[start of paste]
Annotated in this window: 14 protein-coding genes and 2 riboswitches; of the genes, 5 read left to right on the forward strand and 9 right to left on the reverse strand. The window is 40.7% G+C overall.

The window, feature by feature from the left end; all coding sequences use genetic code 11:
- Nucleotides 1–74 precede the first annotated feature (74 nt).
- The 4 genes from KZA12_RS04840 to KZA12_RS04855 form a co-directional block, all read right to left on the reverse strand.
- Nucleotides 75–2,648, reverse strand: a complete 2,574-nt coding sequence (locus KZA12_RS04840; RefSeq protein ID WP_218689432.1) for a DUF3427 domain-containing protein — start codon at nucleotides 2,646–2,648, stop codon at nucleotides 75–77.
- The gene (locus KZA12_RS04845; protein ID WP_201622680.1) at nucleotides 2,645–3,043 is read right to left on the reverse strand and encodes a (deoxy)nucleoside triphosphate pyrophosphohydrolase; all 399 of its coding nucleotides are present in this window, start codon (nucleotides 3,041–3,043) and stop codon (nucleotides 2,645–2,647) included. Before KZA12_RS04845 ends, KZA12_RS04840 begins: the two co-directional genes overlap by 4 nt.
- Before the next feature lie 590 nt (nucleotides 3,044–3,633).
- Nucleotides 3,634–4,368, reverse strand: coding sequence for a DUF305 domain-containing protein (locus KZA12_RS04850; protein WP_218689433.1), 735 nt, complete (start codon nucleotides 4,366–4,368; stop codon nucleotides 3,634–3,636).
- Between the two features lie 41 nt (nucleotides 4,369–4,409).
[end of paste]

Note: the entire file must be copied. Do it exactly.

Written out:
Annotated in this window: 14 protein-coding genes and 2 riboswitches; of the genes, 5 read left to right on the forward strand and 9 right to left on the reverse strand. The window is 40.7% G+C overall.

The window, feature by feature from the left end; all coding sequences use genetic code 11:
- Nucleotides 1–74 precede the first annotated feature (74 nt).
- The 4 genes from KZA12_RS04840 to KZA12_RS04855 form a co-directional block, all read right to left on the reverse strand.
- Nucleotides 75–2,648, reverse strand: a complete 2,574-nt coding sequence (locus KZA12_RS04840; RefSeq protein ID WP_218689432.1) for a DUF3427 domain-containing protein — start codon at nucleotides 2,646–2,648, stop codon at nucleotides 75–77.
- The gene (locus KZA12_RS04845; protein ID WP_201622680.1) at nucleotides 2,645–3,043 is read right to left on the reverse strand and encodes a (deoxy)nucleoside triphosphate pyrophosphohydrolase; all 399 of its coding nucleotides are present in this window, start codon (nucleotides 3,041–3,043) and stop codon (nucleotides 2,645–2,647) included. Before KZA12_RS04845 ends, KZA12_RS04840 begins: the two co-directional genes overlap by 4 nt.
- Before the next feature lie 590 nt (nucleotides 3,044–3,633).
- Nucleotides 3,634–4,368, reverse strand: coding sequence for a DUF305 domain-containing protein (locus KZA12_RS04850; protein WP_218689433.1), 735 nt, complete (start codon nucleotides 4,366–4,368; stop codon nucleotides 3,634–3,636).
- Between the two features lie 41 nt (nucleotides 4,369–4,409).